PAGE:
Between Mississippi State knocking off Texas A&M and Arkansas upsetting Florida, the SEC West showed it’s the superior division in college football’s best conference last week.

However, the action doesn’t stop there. Saturday provides another slate of marquee matchups throughout the day.

As you prepare for this weekend’s games, here is everything you need to know about every SEC West opponent in Week 11.

MISSISSIPPI STATE (AT ALABAMA)
Mississippi State 2016 PPG: 30.9
Mississippi State  2016 PPG allowed: 29.8

Strength: Like many teams in the conference, the Bulldogs are at their best when their quarterback has the ball in his hands, but that’s even more the case with MSU. Nick Fitzgerald has not only done a good job throwing the ball (1,705 yards, 16 TDs), he’s also rushed for 839 yards and 8 TDs. Even with Fred Ross and Donald Gray on the outside as pass-catchers, Mississippi State is a ground-and-pound team that will do its best to outmatch the Crimson Tide in between the trenches.

Must stop: While Fitzgerald should be Alabama’s primary concern,  running backs Aeris Williams (346 yards, 2 TDs) and Ashton Shumpert (237 yards, 1 TD) will both receive carries. If Fitzgerald drops back to pass, chances are Ross (641 yards, 9 TDs) and Gray (511 yards, 4 TDs) will do the damage.

Notable: The last time Mississippi State upended the Crimson Tide was when it pulled out a 17-12 victory in Starkville in 2007, Nick Saban’s first season with the school. One year earlier, the Bulldogs escaped Tuscaloosa with a 24-16 win. 

LSU (AT ARKANSAS)
LSU 2016 PPG: 26.1
LSU 2016 PPG allowed: 14.4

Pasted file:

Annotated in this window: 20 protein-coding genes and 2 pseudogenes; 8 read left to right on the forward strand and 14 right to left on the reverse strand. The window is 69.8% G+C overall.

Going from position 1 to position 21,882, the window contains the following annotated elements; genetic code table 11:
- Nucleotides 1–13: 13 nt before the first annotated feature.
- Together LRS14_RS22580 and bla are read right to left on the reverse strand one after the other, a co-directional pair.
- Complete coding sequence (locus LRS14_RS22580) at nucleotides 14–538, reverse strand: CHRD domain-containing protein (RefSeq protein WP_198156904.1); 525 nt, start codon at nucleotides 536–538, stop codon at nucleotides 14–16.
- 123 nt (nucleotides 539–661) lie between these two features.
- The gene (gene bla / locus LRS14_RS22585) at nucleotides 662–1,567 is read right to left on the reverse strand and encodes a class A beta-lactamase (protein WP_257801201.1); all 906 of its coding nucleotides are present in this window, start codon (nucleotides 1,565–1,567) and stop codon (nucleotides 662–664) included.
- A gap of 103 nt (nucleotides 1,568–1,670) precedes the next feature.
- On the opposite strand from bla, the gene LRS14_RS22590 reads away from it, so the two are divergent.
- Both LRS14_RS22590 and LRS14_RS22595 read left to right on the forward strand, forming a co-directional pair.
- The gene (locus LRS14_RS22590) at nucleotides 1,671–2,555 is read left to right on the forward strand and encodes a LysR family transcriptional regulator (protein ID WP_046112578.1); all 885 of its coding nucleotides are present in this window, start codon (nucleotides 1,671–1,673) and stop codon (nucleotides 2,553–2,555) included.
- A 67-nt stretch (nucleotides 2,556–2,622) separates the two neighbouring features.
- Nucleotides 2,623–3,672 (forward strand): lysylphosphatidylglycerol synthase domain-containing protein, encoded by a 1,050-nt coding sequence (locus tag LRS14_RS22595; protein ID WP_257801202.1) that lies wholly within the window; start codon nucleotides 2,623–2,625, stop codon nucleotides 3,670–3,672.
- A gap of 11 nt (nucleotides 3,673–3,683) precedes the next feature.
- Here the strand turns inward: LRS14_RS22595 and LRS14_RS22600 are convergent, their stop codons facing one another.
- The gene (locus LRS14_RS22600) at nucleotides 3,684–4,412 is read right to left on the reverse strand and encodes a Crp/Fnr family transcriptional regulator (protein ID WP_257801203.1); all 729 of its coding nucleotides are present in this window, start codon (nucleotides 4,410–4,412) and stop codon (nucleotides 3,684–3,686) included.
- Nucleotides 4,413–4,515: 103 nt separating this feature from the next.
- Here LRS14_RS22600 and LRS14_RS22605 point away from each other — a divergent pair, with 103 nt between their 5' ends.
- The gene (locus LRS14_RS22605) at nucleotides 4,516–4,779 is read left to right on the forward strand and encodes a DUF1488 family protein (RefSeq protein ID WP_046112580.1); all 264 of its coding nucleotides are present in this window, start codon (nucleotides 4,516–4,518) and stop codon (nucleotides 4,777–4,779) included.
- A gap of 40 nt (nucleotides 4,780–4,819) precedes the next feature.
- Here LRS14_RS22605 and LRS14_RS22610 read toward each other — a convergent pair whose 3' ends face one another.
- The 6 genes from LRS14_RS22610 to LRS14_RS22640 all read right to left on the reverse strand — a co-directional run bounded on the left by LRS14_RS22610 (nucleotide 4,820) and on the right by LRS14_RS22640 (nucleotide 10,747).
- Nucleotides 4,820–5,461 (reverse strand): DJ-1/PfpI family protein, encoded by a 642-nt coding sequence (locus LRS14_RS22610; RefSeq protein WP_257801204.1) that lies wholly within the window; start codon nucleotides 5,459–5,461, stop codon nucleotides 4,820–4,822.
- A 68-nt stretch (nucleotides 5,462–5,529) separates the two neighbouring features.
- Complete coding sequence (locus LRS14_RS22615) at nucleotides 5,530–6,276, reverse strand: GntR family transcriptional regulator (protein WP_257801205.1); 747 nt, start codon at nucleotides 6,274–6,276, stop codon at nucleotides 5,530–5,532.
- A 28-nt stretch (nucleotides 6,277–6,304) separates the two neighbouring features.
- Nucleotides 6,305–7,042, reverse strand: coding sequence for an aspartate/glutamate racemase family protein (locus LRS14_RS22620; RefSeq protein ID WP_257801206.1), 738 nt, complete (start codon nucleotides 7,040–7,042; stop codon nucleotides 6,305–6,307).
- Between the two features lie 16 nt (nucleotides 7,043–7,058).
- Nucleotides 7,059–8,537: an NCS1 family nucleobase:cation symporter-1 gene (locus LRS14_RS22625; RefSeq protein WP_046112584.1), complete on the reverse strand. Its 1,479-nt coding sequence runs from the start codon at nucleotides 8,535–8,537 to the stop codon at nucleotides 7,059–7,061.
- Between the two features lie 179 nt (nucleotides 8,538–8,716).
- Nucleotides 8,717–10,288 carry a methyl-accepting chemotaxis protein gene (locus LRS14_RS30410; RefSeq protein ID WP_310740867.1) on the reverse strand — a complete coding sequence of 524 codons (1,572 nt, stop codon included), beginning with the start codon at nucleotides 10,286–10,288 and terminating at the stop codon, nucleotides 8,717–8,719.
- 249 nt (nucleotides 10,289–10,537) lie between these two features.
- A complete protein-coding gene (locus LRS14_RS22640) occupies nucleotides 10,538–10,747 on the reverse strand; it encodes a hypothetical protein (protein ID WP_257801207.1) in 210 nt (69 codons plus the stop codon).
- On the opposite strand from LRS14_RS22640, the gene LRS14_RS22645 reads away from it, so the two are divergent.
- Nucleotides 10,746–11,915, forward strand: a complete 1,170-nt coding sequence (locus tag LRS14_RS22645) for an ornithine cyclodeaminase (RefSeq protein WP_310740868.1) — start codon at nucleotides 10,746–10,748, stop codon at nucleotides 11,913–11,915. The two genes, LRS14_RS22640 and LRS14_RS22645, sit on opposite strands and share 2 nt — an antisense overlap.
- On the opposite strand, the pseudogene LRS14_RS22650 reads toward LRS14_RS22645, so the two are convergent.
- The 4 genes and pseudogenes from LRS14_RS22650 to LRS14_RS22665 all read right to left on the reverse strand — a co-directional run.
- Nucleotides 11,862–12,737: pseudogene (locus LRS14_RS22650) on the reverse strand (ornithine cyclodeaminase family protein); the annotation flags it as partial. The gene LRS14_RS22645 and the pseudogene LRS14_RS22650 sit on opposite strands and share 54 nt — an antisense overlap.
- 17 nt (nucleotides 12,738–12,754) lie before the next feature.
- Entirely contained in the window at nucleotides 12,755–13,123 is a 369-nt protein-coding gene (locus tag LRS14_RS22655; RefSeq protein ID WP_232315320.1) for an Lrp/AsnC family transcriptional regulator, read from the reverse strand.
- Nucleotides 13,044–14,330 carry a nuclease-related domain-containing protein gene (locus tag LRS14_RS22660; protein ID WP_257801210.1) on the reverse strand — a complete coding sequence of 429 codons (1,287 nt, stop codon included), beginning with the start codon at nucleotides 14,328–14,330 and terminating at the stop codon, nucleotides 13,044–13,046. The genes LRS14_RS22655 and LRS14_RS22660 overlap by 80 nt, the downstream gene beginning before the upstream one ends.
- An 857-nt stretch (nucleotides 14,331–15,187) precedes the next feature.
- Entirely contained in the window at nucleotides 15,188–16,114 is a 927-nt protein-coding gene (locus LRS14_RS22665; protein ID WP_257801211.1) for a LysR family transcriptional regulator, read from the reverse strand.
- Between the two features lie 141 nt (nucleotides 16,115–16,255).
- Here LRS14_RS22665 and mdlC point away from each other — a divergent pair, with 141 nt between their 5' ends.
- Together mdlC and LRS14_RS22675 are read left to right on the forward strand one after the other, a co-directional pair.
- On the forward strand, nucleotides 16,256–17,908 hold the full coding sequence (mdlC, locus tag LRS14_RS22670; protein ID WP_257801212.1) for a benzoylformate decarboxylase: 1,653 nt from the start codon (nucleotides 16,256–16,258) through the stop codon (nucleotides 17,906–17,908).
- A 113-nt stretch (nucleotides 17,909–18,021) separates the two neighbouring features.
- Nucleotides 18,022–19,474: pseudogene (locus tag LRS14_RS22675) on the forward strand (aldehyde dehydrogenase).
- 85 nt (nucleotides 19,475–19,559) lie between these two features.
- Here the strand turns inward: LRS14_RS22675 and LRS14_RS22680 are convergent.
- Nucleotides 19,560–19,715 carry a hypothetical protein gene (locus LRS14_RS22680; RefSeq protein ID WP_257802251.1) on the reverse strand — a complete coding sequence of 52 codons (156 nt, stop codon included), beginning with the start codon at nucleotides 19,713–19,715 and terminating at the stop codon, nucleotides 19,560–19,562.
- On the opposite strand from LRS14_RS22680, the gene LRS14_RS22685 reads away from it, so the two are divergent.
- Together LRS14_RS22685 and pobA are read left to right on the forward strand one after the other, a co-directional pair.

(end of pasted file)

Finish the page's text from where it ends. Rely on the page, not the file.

Strength: With a double-headed monster comprised of running backs Leonard Fournette and Derrius Guice, it’s easy to point to the Tigers’ backfield as their strongest unit. But that doesn’t mean LSU doesn’t have talent at other position groups, especially on the defensive side of the ball. Just last week, the Tigers fell to top-ranked Alabama. While that should come as no surprise considering how well the Crimson Tide has played this season, LSU still managed to hold Alabama to 10 points. The Tigers’ defense can stifle opponents.

Must stop: While Fournette is its featured back, LSU has learned that Guice is also a threat with the ball in his hands. So far, Guice has rushed for 629 yards and 7 touchdowns, while Fournette has found the end zone five times and has racked up 705 yards. The Arkansas defense should be tired of hearing about the LSU running attack by the time the week of preparation is over.

Notable: The Tigers hold a 37-22-2 advantage in the all-time series with rival Arkansas.

GEORGIA (VS. AUBURN)
Georgia 2016 PPG: 23.7
Georgia 2016 PPG allowed: 25.9

Strength: Although the Bulldogs have a backfield made up of a trio of talented running backs, they still have the talent to throw the ball, too. But when push comes to shove, Georgia is fine with handing the ball off, and who could blame them with Nick Chubb (691 rushing yards, 5 TDs), Sony Michel (487 yards, 2 TDs) and Brian Herrien (347 yards, 3 TDs) in the backfield.